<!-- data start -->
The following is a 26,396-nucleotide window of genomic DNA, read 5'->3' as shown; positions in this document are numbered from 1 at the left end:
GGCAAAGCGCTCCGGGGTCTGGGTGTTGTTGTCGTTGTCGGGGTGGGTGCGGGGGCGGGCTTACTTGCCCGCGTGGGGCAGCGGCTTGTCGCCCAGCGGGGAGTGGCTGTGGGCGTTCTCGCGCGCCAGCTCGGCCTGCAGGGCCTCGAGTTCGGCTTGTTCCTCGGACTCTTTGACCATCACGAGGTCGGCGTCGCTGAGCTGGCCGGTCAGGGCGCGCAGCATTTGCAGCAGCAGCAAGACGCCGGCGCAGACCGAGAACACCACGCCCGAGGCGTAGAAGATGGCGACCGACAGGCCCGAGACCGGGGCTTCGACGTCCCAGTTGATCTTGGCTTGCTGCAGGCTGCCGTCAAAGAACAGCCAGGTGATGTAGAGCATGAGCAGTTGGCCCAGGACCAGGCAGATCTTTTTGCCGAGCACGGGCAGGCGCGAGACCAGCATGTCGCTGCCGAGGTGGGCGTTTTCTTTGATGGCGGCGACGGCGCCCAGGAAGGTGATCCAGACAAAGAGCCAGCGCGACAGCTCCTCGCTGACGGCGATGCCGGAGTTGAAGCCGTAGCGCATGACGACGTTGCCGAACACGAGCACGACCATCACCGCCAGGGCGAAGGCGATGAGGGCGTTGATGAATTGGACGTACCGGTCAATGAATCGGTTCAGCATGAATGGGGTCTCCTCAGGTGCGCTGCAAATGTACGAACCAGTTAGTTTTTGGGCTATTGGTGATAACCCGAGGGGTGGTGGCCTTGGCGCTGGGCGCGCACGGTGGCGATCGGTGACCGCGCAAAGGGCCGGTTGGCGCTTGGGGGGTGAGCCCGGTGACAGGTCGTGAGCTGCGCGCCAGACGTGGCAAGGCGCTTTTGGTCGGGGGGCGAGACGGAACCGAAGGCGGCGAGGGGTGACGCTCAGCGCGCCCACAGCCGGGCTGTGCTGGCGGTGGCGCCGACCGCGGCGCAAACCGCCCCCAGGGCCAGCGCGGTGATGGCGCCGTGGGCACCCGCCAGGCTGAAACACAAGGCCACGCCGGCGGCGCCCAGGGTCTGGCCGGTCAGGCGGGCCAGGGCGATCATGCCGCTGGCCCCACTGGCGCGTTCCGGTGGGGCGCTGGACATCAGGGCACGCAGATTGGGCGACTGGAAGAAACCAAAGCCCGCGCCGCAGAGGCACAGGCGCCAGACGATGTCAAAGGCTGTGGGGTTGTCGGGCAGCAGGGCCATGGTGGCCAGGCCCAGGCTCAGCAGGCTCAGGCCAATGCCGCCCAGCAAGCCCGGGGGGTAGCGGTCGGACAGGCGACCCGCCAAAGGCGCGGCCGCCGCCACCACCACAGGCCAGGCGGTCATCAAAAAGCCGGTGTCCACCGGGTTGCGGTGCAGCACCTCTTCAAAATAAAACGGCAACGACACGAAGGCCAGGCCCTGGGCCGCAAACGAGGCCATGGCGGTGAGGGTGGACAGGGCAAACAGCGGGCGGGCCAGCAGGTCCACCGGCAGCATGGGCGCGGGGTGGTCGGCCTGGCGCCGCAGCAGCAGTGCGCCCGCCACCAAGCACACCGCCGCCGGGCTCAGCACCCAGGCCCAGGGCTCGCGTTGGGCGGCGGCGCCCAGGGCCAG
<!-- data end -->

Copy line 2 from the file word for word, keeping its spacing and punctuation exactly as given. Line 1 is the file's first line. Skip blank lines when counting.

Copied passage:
GGCAAAGCGCTCCGGGGTCTGGGTGTTGTTGTCGTTGTCGGGGTGGGTGCGGGGGCGGGCTTACTTGCCCGCGTGGGGCAGCGGCTTGTCGCCCAGCGGGGAGTGGCTGTGGGCGTTCTCGCGCGCCAGCTCGGCCTGCAGGGCCTCGAGTTCGGCTTGTTCCTCGGACTCTTTGACCATCACGAGGTCGGCGTCGCTGAGCTGGCCGGTCAGGGCGCGCAGCATTTGCAGCAGCAGCAAGACGCCGGCGCAGACCGAGAACACCACGCCCGAGGCGTAGAAGATGGCGACCGACAGGCCCGAGACCGGGGCTTCGACGTCCCAGTTGATCTTGGCTTGCTGCAGGCTGCCGTCAAAGAACAGCCAGGTGATGTAGAGCATGAGCAGTTGGCCCAGGACCAGGCAGATCTTTTTGCCGAGCACGGGCAGGCGCGAGACCAGCATGTCGCTGCCGAGGTGGGCGTTTTCTTTGATGGCGGCGACGGCGCCCAGGAAGGTGATCCAGACAAAGAGCCAGCGCGACAGCTCCTCGCTGACGGCGATGCCGGAGTTGAAGCCGTAGCGCATGACGACGTTGCCGAACACGAGCACGACCATCACCGCCAGGGCGAAGGCGATGAGGGCGTTGATGAATTGGACGTACCGGTCAATGAATCGGTTCAGCATGAATGGGGTCTCCTCAGGTGCGCTGCAAATGTACGAACCAGTTAGTTTTTGGGCTATTGGTGATAACCCGAGGGGTGGTGGCCTTGGCGCTGGGCGCGCACGGTGGCGATCGGTGACCGCGCAAAGGGCCGGTTGGCGCTTGGGGGGTGAGCCCGGTGACAGGTCGTGAGCTGCGCGCCAGACGTGGCAAGGCGCTTTTGGTCGGGGGGCGAGACGGAACCGAAGGCGGCGAGGGGTGACGCTCAGCGCGCCCACAGCCGGGCTGTGCTGGCGGTGGCGCCGACCGCGGCGCAAACCGCCCCCAGGGCCAGCGCGGTGATGGCGCCGTGGGCACCCGCCAGGCTGAAACACAAGGCCACGCCGGCGGCGCCCAGGGTCTGGCCGGTCAGGCGGGCCAGGGCGATCATGCCGCTGGCCCCACTGGCGCGTTCCGGTGGGGCGCTGGACATCAGGGCACGCAGATTGGGCGACTGGAAGAAACCAAAGCCCGCGCCGCAGAGGCACAGGCGCCAGACGATGTCAAAGGCTGTGGGGTTGTCGGGCAGCAGGGCCATGGTGGCCAGGCCCAGGCTCAGCAGGCTCAGGCCAATGCCGCCCAGCAAGCCCGGGGGGTAGCGGTCGGACAGGCGACCCGCCAAAGGCGCGGCCGCCGCCACCACCACAGGCCAGGCGGTCATCAAAAAGCCGGTGTCCACCGGGTTGCGGTGCAGCACCTCTTCAAAATAAAACGGCAACGACACGAAGGCCAGGCCCTGGGCCGCAAACGAGGCCATGGCGGTGAGGGTGGACAGGGCAAACAGCGGGCGGGCCAGCAGGTCCACCGGCAGCATGGGCGCGGGGTGGTCGGCCTGGCGCCGCAGCAGCAGTGCGCCCGCCACCAAGCACACCGCCGCCGGGCTCAGCACCCAGGCCCAGGGCTCGCGTTGGGCGGCGGCGCCCAGGGCCAG